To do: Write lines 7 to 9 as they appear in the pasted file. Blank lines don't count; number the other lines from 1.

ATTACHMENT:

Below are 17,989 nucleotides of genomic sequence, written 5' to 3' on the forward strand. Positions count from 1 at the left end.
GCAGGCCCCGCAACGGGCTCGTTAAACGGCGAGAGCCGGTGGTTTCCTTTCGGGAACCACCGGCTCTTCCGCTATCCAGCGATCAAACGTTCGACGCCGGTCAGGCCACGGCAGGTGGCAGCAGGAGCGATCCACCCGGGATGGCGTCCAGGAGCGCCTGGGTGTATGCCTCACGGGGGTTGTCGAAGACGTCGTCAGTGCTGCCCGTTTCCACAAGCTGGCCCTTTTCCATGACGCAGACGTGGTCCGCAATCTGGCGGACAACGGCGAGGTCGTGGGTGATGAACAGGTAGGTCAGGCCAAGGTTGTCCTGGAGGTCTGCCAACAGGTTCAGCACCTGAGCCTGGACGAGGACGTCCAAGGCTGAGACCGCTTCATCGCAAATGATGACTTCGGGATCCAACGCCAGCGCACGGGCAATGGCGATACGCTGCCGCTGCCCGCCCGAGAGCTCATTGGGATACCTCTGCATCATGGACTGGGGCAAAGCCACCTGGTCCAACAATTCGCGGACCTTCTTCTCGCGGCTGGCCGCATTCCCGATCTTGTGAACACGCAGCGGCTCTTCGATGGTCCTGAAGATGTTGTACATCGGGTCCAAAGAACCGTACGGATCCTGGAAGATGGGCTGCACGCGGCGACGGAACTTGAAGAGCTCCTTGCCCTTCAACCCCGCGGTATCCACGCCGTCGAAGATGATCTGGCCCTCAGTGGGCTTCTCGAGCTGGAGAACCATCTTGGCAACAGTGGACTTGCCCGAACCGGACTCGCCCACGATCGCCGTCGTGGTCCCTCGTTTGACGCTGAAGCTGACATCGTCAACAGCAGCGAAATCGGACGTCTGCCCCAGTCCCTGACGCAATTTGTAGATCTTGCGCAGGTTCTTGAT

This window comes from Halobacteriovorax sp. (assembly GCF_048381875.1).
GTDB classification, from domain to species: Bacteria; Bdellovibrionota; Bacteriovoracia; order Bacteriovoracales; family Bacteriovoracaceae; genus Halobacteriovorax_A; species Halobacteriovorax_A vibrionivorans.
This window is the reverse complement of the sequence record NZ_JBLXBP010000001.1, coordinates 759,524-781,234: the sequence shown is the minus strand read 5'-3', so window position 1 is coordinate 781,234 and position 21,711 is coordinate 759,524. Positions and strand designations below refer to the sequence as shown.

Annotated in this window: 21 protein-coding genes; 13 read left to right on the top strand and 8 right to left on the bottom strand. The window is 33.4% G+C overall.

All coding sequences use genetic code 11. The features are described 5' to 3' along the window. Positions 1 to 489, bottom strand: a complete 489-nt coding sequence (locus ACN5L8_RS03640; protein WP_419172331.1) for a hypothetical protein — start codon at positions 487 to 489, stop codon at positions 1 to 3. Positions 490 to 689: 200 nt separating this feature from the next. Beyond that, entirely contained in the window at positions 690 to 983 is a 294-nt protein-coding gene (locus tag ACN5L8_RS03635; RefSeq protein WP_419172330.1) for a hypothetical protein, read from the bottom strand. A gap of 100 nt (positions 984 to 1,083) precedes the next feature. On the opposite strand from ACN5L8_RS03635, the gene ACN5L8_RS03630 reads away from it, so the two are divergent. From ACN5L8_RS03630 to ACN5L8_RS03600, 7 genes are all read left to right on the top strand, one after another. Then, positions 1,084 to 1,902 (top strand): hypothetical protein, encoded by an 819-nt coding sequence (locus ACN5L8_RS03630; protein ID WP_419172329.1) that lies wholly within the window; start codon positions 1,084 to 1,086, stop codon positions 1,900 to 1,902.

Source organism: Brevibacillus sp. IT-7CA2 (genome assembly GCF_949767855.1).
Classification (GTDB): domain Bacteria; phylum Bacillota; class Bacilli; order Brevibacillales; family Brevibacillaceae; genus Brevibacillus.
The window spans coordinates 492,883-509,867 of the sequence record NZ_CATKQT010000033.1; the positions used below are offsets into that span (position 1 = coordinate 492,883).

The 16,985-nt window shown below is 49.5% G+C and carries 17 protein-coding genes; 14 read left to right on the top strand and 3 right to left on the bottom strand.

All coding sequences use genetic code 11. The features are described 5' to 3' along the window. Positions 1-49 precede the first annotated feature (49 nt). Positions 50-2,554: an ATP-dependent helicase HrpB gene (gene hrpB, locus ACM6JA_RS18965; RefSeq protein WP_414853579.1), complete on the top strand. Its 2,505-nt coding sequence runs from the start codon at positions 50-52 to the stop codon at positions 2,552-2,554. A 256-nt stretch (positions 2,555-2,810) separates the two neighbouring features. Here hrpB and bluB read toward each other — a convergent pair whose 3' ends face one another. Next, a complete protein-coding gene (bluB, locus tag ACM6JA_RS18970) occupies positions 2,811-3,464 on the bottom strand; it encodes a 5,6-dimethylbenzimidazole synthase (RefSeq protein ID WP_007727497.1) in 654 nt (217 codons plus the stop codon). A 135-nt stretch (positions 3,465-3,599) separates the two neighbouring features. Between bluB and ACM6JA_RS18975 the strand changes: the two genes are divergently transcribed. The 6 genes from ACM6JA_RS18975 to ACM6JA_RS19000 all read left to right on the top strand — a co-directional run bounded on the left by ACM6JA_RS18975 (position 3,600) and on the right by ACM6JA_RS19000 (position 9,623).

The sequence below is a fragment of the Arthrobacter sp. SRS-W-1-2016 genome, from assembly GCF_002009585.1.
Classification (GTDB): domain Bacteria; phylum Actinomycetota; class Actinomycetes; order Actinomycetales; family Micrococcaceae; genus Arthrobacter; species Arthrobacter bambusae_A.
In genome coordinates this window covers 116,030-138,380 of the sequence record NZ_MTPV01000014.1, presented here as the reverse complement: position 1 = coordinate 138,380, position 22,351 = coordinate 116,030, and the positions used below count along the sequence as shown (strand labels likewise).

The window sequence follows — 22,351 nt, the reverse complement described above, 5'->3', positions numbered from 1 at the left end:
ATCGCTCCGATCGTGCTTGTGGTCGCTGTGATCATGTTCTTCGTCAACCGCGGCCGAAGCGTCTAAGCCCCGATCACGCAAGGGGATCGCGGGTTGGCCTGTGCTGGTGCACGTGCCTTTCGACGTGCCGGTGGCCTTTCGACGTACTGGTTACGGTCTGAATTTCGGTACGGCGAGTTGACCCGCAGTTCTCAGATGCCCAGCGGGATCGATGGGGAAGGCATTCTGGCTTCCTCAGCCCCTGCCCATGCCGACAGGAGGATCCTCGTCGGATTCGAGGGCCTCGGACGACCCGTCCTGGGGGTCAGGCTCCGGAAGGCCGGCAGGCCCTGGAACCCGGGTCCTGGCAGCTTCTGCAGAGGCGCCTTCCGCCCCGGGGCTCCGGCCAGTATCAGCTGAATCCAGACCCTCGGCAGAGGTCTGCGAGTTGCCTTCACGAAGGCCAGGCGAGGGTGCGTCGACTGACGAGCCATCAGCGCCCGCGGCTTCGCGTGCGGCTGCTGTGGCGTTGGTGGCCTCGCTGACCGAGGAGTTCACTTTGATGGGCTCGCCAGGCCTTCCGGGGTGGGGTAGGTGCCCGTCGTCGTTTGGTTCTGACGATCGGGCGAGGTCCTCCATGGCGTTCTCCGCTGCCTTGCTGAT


All coding sequences use genetic code 11. The features are described 5' to 3' along the window. Positions 1 to 489, bottom strand: a complete 489-nt coding sequence (locus ACN5L8_RS03640; protein WP_419172331.1) for a hypothetical protein — start codon at positions 487 to 489, stop codon at positions 1 to 3. Positions 490 to 689: 200 nt separating this feature from the next. Beyond that, entirely contained in the window at positions 690 to 983 is a 294-nt protein-coding gene (locus tag ACN5L8_RS03635; RefSeq protein WP_419172330.1) for a hypothetical protein, read from the bottom strand. A gap of 100 nt (positions 984 to 1,083) precedes the next feature. On the opposite strand from ACN5L8_RS03635, the gene ACN5L8_RS03630 reads away from it, so the two are divergent. From ACN5L8_RS03630 to ACN5L8_RS03600, 7 genes are all read left to right on the top strand, one after another. Then, positions 1,084 to 1,902 (top strand): hypothetical protein, encoded by an 819-nt coding sequence (locus ACN5L8_RS03630; protein ID WP_419172329.1) that lies wholly within the window; start codon positions 1,084 to 1,086, stop codon positions 1,900 to 1,902.

Source organism: Brevibacillus sp. IT-7CA2 (genome assembly GCF_949767855.1).
Classification (GTDB): domain Bacteria; phylum Bacillota; class Bacilli; order Brevibacillales; family Brevibacillaceae; genus Brevibacillus.